Tuesday, October 20, 2009

Malpass on the Dollar

"If you want to know why the dollar has been falling this week and gold hit a new high, look no further than the weak jobs numbers last Friday and the weak communique issued over the weekend at the G-7 meeting in Istanbul. ... At 9.8% unemployment convinced markets that monetary policy will remain loose regardless of dollar weakness. ... Bill Gross [said], 'One of the ways a country gets out from under its debt burden in to devalue.' ... Gold, oil the euro and equities are all rising as much as the dollar declines. They stay even in value terms and create lots of trading volume. ... Investors have been playing this weak-dollar trade for years, diverting more and more dollars into commodities, foreign currencies and foreign stock markets. This is the Third-World way of asset allocation. ... Corporations play this game for bigger stakes, borrowing billions in dollars to expand their foreign businesses. As the pound slid in the 1950s and '60s and the British Empire crumbled, the corporations that prospered were the ones that borrowed pounds aggressively in order to expand abroad. Though British equties rose in pound terms, they generally underperformed gold and foreign equities. ... Some weak-dollar advocates believe that American workers will eventually get cheap enough in foreign-currency temrs to win manufacturing jobs back. In practice, however, capital outflows overwhelm the trade flows, causing more job losses than cheap real wages create. This was the lesson on the British malaise, the Carter malaizse, the Mexican malaise of the 1990s, Yeltsin's Russian malaise through 1999 and the rest. No countries have devalued their way into prosperity", David Malpass at the WSJ, 8 October 2009, link: http://online.wsj.com/article/SB10001424052748703298004574458923186941870.html.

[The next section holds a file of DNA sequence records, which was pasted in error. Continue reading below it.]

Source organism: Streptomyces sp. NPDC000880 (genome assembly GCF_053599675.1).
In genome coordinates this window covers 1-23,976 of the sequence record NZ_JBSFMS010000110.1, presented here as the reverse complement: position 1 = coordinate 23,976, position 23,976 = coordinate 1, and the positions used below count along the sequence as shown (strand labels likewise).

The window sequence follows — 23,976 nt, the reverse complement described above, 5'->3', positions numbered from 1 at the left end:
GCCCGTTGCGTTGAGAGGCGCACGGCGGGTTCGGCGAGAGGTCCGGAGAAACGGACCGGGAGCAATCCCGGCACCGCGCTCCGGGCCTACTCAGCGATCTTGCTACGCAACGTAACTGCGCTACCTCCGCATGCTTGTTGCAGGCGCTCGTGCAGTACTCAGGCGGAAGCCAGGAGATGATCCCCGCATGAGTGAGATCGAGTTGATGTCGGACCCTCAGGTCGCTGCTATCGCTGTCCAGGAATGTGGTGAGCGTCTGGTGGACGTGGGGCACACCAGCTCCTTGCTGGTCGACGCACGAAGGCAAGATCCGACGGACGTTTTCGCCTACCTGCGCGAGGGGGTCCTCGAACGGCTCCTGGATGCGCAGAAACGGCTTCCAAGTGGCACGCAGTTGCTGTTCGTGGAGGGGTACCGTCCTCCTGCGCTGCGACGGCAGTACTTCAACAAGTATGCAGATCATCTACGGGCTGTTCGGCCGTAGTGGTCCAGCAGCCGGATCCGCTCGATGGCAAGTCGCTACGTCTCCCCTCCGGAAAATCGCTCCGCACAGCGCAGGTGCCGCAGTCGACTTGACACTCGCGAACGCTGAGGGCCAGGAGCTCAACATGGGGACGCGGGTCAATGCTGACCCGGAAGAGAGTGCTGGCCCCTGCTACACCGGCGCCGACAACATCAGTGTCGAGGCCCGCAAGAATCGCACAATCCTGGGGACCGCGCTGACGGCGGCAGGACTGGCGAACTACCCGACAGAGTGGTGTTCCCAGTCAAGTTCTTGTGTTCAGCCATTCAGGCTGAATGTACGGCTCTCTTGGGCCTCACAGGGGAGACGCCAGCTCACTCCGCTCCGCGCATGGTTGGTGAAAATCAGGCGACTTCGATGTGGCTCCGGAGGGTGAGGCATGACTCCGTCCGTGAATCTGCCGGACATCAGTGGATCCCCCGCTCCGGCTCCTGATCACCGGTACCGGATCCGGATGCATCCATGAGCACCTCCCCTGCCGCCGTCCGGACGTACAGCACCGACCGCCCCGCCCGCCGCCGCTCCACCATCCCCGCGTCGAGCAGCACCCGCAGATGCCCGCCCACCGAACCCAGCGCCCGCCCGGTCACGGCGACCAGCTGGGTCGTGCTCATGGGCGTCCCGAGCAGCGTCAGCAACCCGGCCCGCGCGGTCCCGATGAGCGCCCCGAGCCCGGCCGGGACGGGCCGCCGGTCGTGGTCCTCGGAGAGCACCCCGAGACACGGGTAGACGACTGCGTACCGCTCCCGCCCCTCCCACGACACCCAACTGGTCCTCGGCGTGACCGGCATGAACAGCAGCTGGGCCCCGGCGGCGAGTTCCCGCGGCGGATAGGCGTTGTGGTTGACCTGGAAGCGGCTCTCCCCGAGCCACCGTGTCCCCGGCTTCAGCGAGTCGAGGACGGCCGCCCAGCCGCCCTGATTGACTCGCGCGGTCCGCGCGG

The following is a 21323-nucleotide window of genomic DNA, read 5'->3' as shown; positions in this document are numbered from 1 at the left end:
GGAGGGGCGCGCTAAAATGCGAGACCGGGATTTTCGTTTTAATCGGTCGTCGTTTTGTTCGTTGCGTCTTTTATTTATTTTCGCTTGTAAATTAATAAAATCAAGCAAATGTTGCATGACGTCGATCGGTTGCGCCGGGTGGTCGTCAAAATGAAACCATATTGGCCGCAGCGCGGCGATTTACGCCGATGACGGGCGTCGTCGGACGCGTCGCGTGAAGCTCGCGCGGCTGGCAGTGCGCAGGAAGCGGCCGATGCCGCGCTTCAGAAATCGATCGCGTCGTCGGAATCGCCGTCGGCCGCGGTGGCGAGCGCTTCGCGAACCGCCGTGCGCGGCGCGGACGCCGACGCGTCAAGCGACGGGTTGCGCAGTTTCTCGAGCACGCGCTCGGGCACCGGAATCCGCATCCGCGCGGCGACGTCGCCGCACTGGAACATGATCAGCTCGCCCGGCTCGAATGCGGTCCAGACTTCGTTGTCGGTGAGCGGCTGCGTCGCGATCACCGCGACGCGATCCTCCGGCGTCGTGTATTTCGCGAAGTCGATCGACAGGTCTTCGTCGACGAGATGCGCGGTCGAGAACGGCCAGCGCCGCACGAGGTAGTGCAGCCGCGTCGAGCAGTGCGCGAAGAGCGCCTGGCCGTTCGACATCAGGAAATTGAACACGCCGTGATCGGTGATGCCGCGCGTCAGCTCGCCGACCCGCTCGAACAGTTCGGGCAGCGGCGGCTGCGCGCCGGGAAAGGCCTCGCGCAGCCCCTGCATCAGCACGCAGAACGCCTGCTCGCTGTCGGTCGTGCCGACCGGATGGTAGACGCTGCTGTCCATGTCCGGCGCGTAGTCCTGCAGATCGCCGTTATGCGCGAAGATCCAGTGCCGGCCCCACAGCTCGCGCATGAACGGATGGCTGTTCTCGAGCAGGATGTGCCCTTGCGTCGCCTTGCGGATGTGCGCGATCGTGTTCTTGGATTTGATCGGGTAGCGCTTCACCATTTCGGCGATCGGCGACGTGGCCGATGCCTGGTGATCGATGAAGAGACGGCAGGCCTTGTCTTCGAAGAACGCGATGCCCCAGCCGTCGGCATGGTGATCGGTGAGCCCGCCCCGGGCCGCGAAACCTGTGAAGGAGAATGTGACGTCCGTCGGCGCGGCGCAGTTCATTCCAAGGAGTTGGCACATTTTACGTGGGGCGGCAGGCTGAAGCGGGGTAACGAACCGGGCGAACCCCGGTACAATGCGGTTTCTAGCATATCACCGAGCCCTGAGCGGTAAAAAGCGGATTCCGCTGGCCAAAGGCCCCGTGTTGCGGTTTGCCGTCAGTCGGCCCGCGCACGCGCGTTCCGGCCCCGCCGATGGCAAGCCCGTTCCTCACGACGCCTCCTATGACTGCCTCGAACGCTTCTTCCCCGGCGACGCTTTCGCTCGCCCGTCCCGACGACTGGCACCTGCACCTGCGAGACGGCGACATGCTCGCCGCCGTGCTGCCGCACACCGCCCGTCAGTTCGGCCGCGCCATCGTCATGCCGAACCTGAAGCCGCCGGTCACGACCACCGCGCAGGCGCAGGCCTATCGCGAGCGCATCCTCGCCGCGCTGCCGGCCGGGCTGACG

I agree with Malpass. Current Fed policy is insane. Except for Wall Steet and the TBTF banks.

5 comments:

Anonymous said...

Skeptical CPA, we need a book explaining the underhanded way our wealth is stolen by the unethical. You are the perfect person to do it.

Anonymous said...

And the Fedsters down on Liberty Street have become the biggest prop traders of all.

Except it's our capital they are blasting around.

They keep forgetting Americanus Consumptivous already has a garage, den, basement, attic and bonus room full of junk and a massive debt.

So now what? The Japan Zombie Model? Slog along for 10-20 years in a stupor?

How about some Senator creating some heat for BenBen's reconfirmation? And shaking down the Fed. And cutting loose the team on Liberty Street? And removing the Fed from prop trading?

That would be change that I can believe in.

Alysealysse said...

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Mike said...

I think that until the government sets out a plan to deal with the fundamental structural problems in our financial system of too much debt and not enough savings and capital, we will not have a sustainable recovery. So while the stock market can stay irrational in the shorter term, in the long run I believe it will go back to reflecting the fundamentals of our boom and bust economy. And that's why I continue to feel that for most people it is safer to remain in cash and gold. In my view the gold price will continue to rise due to a lack of faith in central banks' policies and in fiat currencies. I recently read some very interesting articles on these topics at http://www.goldalert.com/, which discuss the relationship between the dollar, the gold price, and gold mining companies given the Federal Reserve's monetary policies. I thought the article titled "Gold Price Up, Dollar Down - Does it Really Matter?" was particularly useful for investors to read to get a better sense of the relationship between these asset classes, and to get an understanding of the consequences of all the money printing and its potential effects on the dollar.

Independent Accountant said...

Anonymous 1:

Thanks. In 1983 I started writing a book. After I finished two chapters, I found Murray Rothbard's "Mystery of Banking". My book would have been about 90% the same as his, down to the disgrams. If interested, find a copy and read it.